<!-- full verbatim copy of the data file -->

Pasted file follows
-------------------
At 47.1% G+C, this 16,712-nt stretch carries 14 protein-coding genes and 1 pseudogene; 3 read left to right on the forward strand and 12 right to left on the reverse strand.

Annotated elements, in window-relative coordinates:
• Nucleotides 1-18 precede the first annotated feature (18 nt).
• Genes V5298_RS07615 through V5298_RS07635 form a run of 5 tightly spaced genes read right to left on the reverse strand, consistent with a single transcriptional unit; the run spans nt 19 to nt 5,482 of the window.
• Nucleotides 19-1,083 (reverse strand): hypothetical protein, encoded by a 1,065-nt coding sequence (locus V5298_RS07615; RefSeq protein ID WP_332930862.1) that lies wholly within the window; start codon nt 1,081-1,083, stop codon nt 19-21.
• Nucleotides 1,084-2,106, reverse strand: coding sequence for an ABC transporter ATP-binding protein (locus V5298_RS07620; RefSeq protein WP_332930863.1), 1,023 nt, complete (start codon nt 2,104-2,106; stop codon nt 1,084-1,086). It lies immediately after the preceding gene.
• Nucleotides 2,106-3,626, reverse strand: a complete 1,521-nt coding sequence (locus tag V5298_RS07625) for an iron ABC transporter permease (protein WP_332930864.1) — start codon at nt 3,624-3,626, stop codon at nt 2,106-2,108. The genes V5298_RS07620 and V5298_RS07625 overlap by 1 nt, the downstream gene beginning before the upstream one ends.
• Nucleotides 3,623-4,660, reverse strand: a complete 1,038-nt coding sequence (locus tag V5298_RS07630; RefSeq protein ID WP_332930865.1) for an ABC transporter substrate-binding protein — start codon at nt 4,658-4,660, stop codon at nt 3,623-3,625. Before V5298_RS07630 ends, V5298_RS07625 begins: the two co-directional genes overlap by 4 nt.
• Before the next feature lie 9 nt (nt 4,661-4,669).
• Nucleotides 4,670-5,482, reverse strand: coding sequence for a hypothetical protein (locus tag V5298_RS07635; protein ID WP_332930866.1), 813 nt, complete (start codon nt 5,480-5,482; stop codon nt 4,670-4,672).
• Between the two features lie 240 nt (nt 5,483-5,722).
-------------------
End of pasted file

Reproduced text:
At 47.1% G+C, this 16,712-nt stretch carries 14 protein-coding genes and 1 pseudogene; 3 read left to right on the forward strand and 12 right to left on the reverse strand.

Annotated elements, in window-relative coordinates:
• Nucleotides 1-18 precede the first annotated feature (18 nt).
• Genes V5298_RS07615 through V5298_RS07635 form a run of 5 tightly spaced genes read right to left on the reverse strand, consistent with a single transcriptional unit; the run spans nt 19 to nt 5,482 of the window.
• Nucleotides 19-1,083 (reverse strand): hypothetical protein, encoded by a 1,065-nt coding sequence (locus V5298_RS07615; RefSeq protein ID WP_332930862.1) that lies wholly within the window; start codon nt 1,081-1,083, stop codon nt 19-21.
• Nucleotides 1,084-2,106, reverse strand: coding sequence for an ABC transporter ATP-binding protein (locus V5298_RS07620; RefSeq protein WP_332930863.1), 1,023 nt, complete (start codon nt 2,104-2,106; stop codon nt 1,084-1,086). It lies immediately after the preceding gene.
• Nucleotides 2,106-3,626, reverse strand: a complete 1,521-nt coding sequence (locus tag V5298_RS07625) for an iron ABC transporter permease (protein WP_332930864.1) — start codon at nt 3,624-3,626, stop codon at nt 2,106-2,108. The genes V5298_RS07620 and V5298_RS07625 overlap by 1 nt, the downstream gene beginning before the upstream one ends.
• Nucleotides 3,623-4,660, reverse strand: a complete 1,038-nt coding sequence (locus tag V5298_RS07630; RefSeq protein ID WP_332930865.1) for an ABC transporter substrate-binding protein — start codon at nt 4,658-4,660, stop codon at nt 3,623-3,625. Before V5298_RS07630 ends, V5298_RS07625 begins: the two co-directional genes overlap by 4 nt.
• Before the next feature lie 9 nt (nt 4,661-4,669).
• Nucleotides 4,670-5,482, reverse strand: coding sequence for a hypothetical protein (locus tag V5298_RS07635; protein ID WP_332930866.1), 813 nt, complete (start codon nt 5,480-5,482; stop codon nt 4,670-4,672).
• Between the two features lie 240 nt (nt 5,483-5,722).